Unfortunately, there likely isn’t much you can do if you continue missing your monthly payments. The loan can go into default, and your only solution might be to file for bankruptcy. Three main types are available to business owners.

Chapter 13 Bankruptcy

Chapter 13 bankruptcy is a type of bankruptcy that is available to businesses that are set up as sole practitioners. In this type of bankruptcy, you can reorganize your debt. When you file, you can submit a proposal for a repayment plan to the bankruptcy court and creditor. If they agree to your plan, you can make monthly payments until you pay off what you owe instead of paying the total amount upfront.

Repayment plans under Chapter 13 bankruptcy can last from three to five years. The terms of your agreement will depend on your current monthly income and whether it’s higher or lower than the state median income.

One of the many advantages of Chapter 13 is the automatic stay after filing. That means creditors can’t pursue any sort of collection action against you. They can no longer call you about your debt, file a lawsuit, or garnish your wages. Additionally, you can continue to operate your business while going through the bankruptcy process.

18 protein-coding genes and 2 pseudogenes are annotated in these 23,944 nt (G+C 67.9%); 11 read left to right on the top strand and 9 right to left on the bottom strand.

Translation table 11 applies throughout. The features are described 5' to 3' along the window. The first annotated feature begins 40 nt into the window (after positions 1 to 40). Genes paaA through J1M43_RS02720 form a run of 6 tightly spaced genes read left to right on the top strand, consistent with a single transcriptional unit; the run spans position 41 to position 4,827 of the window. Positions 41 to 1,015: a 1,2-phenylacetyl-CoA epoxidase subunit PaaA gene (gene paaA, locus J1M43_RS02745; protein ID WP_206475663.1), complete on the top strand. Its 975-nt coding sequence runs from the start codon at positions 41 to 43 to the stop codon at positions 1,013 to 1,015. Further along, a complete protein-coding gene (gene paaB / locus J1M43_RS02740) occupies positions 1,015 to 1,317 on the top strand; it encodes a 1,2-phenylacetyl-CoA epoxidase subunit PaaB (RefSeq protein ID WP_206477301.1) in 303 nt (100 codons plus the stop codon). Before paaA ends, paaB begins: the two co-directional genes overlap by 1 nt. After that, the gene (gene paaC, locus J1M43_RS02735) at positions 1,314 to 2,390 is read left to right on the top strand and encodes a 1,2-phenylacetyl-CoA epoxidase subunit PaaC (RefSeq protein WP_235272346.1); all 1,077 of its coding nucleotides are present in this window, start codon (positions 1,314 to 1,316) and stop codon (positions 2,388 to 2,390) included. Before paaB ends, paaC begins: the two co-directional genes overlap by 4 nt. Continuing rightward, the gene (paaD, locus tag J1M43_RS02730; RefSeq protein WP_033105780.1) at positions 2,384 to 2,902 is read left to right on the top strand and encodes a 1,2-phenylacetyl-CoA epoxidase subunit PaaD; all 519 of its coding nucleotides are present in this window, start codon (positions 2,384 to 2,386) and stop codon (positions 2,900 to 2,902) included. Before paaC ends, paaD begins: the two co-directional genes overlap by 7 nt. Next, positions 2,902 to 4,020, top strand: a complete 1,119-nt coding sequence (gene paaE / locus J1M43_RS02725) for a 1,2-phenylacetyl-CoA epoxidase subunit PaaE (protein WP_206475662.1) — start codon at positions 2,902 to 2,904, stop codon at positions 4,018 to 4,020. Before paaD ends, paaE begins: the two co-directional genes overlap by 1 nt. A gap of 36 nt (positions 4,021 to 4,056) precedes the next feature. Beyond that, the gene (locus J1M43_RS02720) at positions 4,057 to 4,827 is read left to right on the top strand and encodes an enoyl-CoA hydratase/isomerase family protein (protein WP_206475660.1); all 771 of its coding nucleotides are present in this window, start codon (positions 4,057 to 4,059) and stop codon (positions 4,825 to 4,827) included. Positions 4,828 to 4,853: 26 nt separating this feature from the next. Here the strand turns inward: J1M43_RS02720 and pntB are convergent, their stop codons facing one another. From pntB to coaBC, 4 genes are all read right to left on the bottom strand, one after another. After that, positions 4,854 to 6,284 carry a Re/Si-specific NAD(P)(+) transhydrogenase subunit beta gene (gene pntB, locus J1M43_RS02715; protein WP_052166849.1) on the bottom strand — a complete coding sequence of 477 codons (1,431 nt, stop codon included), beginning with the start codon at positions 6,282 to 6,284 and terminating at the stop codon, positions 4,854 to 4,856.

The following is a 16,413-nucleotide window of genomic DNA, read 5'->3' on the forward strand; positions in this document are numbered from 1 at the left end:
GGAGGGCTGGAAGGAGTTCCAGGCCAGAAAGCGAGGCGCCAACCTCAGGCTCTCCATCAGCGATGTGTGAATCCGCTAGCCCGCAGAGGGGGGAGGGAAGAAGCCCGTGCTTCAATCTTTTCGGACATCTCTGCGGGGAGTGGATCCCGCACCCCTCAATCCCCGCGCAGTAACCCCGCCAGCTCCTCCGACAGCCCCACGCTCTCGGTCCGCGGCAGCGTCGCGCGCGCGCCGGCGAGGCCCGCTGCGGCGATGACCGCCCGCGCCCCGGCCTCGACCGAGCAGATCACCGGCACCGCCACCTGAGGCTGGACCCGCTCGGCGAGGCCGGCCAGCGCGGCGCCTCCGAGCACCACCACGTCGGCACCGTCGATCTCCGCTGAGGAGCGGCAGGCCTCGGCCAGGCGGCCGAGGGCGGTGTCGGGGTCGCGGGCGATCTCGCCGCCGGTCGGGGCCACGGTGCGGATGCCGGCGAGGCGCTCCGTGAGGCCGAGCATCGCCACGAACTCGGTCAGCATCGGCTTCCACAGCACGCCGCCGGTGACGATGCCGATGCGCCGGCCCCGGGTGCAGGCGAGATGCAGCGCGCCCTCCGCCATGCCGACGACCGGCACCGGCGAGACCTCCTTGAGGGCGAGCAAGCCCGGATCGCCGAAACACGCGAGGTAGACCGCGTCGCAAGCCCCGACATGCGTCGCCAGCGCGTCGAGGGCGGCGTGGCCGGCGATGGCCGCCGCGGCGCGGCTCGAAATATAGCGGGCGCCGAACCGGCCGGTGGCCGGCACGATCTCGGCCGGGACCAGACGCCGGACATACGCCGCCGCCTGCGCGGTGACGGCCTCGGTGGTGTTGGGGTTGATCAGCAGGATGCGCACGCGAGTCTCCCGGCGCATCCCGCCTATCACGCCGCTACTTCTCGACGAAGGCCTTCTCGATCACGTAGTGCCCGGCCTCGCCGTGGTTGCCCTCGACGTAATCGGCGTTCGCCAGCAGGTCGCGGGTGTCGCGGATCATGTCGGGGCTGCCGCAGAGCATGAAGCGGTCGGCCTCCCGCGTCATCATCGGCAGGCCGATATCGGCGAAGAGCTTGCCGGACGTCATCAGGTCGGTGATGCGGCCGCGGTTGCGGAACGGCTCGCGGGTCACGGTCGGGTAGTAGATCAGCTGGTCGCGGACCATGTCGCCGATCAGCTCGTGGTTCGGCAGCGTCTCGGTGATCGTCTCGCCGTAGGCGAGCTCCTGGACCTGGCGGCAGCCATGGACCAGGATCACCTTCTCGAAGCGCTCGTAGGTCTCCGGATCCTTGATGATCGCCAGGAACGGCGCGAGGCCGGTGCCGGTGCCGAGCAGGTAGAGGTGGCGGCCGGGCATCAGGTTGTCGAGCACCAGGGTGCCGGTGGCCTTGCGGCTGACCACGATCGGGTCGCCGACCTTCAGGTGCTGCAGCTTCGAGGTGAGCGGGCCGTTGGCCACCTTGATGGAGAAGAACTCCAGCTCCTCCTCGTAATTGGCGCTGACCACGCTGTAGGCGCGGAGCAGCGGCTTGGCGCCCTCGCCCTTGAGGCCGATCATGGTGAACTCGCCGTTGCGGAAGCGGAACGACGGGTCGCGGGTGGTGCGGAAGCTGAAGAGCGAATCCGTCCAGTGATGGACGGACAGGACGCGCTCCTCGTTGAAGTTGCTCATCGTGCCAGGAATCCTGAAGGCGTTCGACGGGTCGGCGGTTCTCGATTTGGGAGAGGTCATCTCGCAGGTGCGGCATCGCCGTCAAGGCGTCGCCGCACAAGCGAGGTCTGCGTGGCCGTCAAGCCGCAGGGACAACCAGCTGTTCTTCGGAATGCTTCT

Chapter 7 Bankruptcy

When you file for Chapter 7 bankruptcy, you must liquidate your assets to offset the debt you owe the lender. This type of bankruptcy is called liquidation bankruptcy. It is most beneficial to business owners who plan to terminate operations.

Many companies need specific assets to provide services and products to their customers. However, if you liquidate those assets, you can’t resume normal operations. Your only other option is to shut down your business. It’s critical to understand how Chapter 7 bankruptcy works and determine whether you’re willing to close the doors to your company before filing.

Qualifying for Chapter 7 requires passing the means test. This test compares your total amount of debt to your current income. If your income exceeds the debt you owe the lender, the bankruptcy court will likely dismiss your case. However, if your debt is higher than your income, you might be eligible for Chapter 7.

When you file for Chapter 7 bankruptcy, it triggers an automatic stay like Chapter 13. Collection actions cease, and creditors can’t recover your debt through repossession, wage garnishment, or other methods.

Chapter 11 Bankruptcy